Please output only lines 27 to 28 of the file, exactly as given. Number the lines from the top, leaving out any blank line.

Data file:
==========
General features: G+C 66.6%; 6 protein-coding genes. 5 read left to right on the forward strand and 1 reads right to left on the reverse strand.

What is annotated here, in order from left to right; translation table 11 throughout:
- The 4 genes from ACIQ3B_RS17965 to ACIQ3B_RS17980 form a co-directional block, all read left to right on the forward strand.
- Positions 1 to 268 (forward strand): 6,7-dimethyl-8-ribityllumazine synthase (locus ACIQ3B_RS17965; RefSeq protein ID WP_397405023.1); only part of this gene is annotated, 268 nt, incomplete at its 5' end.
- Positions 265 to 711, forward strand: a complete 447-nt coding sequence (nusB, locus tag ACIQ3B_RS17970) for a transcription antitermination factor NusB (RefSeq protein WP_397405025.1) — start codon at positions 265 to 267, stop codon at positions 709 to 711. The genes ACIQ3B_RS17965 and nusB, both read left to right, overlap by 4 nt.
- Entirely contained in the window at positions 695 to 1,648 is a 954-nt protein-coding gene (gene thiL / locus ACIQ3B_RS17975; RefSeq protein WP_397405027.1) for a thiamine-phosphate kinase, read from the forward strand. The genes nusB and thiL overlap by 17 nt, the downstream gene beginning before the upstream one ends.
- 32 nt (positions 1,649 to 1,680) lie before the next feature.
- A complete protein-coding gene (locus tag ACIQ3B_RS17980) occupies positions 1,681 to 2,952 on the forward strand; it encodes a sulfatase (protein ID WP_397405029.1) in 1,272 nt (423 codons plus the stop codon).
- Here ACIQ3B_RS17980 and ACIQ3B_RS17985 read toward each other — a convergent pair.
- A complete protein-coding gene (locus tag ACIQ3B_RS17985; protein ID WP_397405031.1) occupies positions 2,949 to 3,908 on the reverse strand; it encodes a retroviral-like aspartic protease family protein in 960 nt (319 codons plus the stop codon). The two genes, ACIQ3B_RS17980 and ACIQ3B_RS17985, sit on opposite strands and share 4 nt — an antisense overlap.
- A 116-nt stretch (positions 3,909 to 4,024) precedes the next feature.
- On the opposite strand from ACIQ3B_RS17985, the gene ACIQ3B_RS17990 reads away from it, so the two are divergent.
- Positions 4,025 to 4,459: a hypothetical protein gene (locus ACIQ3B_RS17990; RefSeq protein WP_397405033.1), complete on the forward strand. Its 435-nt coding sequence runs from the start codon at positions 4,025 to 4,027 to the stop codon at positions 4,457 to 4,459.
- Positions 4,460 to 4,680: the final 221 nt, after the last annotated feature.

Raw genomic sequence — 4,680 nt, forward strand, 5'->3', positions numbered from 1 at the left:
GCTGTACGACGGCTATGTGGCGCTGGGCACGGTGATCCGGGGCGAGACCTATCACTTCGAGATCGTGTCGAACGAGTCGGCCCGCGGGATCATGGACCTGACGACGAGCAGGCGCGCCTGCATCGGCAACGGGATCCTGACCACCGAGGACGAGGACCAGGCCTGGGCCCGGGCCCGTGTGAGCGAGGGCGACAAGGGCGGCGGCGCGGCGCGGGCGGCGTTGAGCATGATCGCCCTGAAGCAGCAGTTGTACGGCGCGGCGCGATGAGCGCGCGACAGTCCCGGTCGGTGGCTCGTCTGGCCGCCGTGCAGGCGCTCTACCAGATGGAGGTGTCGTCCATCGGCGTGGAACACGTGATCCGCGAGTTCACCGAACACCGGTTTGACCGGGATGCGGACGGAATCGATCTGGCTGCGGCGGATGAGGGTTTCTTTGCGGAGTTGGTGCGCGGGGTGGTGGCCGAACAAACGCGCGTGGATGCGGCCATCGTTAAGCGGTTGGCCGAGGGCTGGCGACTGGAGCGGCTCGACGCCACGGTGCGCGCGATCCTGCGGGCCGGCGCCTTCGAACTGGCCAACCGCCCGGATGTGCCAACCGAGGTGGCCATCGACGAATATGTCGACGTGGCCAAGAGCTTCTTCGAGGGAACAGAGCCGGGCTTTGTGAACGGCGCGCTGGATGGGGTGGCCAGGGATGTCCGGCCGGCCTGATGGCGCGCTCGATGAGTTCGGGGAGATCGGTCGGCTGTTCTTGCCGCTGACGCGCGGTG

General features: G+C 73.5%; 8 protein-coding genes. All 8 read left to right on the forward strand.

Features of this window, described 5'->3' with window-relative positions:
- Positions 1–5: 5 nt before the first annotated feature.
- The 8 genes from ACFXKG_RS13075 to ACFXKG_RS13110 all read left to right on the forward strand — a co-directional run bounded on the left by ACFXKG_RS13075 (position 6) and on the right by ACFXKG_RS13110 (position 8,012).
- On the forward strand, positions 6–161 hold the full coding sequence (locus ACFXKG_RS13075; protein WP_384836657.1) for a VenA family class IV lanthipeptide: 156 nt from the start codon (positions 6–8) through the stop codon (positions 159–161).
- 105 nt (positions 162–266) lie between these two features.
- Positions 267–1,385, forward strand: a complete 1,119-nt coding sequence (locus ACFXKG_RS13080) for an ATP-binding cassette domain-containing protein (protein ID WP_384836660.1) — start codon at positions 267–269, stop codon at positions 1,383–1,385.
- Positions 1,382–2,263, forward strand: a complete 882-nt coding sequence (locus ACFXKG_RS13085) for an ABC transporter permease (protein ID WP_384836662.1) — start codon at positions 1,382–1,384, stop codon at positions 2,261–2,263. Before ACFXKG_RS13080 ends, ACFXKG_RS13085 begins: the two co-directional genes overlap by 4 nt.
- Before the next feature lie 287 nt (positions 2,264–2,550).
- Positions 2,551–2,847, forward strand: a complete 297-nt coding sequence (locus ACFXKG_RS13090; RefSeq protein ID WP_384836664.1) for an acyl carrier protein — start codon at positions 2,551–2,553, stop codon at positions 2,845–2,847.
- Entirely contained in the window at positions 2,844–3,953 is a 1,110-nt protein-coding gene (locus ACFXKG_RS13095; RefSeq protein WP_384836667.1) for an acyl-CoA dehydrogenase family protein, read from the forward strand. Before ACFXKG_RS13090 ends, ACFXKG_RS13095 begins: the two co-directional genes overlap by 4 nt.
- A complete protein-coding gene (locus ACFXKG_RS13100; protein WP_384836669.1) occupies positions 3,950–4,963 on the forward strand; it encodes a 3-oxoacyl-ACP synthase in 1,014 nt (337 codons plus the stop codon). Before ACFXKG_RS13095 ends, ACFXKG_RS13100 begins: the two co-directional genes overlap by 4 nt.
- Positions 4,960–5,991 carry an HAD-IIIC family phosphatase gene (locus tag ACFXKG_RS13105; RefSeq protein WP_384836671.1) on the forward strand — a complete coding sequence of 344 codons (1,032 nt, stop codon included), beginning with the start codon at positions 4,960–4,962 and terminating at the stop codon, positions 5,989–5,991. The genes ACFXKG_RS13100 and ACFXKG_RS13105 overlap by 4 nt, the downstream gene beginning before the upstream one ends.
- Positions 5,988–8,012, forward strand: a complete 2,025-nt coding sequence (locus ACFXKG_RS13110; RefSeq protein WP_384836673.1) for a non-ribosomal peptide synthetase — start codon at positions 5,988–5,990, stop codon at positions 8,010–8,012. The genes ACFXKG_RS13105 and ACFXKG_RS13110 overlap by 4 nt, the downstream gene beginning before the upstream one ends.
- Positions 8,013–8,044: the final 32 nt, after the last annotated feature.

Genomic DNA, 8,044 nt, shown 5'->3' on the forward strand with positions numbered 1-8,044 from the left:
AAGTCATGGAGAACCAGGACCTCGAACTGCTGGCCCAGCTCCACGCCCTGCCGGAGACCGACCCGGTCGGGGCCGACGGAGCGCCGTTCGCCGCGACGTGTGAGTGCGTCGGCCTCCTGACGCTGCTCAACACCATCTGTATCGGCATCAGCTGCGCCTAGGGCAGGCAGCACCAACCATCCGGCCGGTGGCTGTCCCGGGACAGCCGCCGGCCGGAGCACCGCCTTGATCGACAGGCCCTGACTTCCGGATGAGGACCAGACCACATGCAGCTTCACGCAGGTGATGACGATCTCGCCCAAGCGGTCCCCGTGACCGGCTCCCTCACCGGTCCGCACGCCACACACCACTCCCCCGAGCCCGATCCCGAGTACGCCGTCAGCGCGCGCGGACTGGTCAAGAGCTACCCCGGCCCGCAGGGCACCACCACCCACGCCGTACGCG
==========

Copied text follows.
- Entirely contained in the window at positions 2,844–3,953 is a 1,110-nt protein-coding gene (locus ACFXKG_RS13095; RefSeq protein WP_384836667.1) for an acyl-CoA dehydrogenase family protein, read from the forward strand. Before ACFXKG_RS13090 ends, ACFXKG_RS13095 begins: the two co-directional genes overlap by 4 nt.
- A complete protein-coding gene (locus ACFXKG_RS13100; protein WP_384836669.1) occupies positions 3,950–4,963 on the forward strand; it encodes a 3-oxoacyl-ACP synthase in 1,014 nt (337 codons plus the stop codon). Before ACFXKG_RS13095 ends, ACFXKG_RS13100 begins: the two co-directional genes overlap by 4 nt.